After leaving Gayndah, you worked as a physio in the Townsville University Hospital. What was it like compared to a rural location like Gayndah?
That was quite an eye opener. I hadn't done any work in a tertiary hospital other than Bundaberg and Brisbane for a few days here and there, so it was a bit of a culture shock. For once, the number of physios, two, the specialty areas, and three, just the pace of the hospital. The first three months I was just running off sheer will and coffee.
It was a steep learning curve, coming from being very self-directed in Gayndah. In Gayndah, you had quite big downtimes in your day. You were either driving or being the passenger.
Did you settle in quickly in Townsville?
In Townsville, you had to go into crazy busy wards of all ages, doing on-call work, working in ICU (intensive care). So, the first three months was a bit of a blur. After that, I settled in.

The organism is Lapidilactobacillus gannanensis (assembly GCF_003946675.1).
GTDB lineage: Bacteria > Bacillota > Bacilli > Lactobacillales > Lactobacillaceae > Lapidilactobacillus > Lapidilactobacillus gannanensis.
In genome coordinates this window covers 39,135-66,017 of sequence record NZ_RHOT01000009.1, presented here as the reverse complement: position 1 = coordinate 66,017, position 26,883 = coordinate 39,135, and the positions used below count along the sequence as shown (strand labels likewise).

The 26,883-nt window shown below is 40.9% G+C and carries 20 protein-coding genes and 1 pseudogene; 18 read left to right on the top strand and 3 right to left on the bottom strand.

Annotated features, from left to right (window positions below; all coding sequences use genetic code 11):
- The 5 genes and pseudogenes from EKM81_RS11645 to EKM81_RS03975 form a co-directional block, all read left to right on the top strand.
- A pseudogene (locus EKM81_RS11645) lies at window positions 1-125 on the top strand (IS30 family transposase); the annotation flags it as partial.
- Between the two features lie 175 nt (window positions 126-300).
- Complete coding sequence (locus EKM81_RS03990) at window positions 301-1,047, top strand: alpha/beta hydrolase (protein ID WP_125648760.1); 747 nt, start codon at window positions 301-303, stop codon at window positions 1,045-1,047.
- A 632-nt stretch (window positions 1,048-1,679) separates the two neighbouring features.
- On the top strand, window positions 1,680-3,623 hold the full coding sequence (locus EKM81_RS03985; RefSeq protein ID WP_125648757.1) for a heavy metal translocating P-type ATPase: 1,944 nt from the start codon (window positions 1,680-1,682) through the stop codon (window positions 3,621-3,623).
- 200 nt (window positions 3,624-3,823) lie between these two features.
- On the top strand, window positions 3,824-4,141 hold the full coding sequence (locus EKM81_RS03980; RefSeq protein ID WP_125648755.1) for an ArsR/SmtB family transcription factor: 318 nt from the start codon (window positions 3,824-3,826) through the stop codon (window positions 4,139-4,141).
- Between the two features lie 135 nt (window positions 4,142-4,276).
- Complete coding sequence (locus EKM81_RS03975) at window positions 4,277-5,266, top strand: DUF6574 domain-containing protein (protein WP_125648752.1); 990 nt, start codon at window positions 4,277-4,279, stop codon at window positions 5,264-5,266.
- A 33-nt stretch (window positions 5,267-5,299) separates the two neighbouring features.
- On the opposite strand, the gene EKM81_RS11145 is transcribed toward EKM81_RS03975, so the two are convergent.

I loved it in Townsville. I loved rehab and particularly the sub-acute unit. People are in sub-acute when they have been medically stable, and they just need to be in hospital purely from a rehab perspective, to get them back to their usual function.
What did you like most during the five years you were based at Townsville University Hospital?
In the Sub-acute Unit, there is a split between geriatrics and straight rehabs, with two separate medical teams. So, you get a nice mix with a strong allied health focus. I would often say, when I had students there or new grads in Townsville, “This is where allied health shines.” This is where we do great things for people. They come in, unable to walk, and they leave walking on their own, which is pretty awesome.
I loved working in rehab in Townsville, because the team was great, the facility was great. As a hospital, North Queensland should be really proud of it. It is a great hospital to work in.